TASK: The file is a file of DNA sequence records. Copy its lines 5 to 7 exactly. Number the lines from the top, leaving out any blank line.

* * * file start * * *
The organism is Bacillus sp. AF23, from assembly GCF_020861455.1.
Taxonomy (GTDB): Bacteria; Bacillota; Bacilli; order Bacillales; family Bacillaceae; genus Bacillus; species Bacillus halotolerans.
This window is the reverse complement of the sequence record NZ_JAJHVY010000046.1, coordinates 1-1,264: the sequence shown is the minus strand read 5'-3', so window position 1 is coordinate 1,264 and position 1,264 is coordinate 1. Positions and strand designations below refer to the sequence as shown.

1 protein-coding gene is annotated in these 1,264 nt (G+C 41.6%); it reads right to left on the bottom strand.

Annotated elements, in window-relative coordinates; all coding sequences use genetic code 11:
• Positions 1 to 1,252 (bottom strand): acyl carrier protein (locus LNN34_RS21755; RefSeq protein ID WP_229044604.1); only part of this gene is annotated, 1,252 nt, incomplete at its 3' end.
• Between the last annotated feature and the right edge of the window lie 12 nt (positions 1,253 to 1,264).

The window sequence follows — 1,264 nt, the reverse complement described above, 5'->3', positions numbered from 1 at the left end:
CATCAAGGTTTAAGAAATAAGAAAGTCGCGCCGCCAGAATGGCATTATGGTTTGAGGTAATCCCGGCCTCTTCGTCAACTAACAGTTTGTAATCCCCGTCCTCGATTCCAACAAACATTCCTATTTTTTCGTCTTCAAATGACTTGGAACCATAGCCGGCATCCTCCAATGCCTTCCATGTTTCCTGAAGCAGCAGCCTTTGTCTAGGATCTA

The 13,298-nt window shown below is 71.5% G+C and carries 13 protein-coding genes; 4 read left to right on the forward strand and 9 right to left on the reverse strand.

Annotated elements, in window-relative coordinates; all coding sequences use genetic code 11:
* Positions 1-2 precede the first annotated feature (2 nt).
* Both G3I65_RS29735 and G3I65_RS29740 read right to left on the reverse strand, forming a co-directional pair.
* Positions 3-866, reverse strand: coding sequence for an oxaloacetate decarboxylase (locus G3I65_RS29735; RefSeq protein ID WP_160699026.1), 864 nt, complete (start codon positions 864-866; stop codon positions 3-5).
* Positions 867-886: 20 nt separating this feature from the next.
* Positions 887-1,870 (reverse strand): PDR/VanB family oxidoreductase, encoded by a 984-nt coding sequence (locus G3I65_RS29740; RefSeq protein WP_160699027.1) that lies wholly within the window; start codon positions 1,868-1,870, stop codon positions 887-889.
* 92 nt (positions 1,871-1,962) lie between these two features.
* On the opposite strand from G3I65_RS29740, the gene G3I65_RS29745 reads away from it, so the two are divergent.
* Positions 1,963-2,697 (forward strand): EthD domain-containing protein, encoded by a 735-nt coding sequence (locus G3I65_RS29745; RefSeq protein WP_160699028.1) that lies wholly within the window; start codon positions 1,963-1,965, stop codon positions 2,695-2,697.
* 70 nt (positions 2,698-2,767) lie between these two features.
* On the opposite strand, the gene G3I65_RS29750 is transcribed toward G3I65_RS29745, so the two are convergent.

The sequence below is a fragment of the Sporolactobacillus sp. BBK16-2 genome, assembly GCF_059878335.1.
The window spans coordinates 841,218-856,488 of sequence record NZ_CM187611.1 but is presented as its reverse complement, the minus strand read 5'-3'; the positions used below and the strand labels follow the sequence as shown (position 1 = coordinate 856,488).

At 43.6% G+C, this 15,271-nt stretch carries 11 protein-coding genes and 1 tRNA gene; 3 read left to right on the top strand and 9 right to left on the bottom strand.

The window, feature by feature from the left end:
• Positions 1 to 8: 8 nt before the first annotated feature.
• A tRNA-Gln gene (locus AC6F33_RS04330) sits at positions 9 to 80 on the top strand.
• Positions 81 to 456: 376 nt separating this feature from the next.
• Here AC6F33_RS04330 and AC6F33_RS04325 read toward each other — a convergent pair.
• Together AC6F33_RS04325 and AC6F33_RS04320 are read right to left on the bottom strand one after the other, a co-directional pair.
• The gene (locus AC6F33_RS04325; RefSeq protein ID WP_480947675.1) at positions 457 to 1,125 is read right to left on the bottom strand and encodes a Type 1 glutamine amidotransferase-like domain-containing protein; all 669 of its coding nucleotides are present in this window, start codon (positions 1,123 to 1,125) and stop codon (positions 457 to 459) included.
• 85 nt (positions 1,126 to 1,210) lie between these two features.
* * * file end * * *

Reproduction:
Annotated elements, in window-relative coordinates; all coding sequences use genetic code 11:
• Positions 1 to 1,252 (bottom strand): acyl carrier protein (locus LNN34_RS21755; RefSeq protein ID WP_229044604.1); only part of this gene is annotated, 1,252 nt, incomplete at its 3' end.
• Between the last annotated feature and the right edge of the window lie 12 nt (positions 1,253 to 1,264).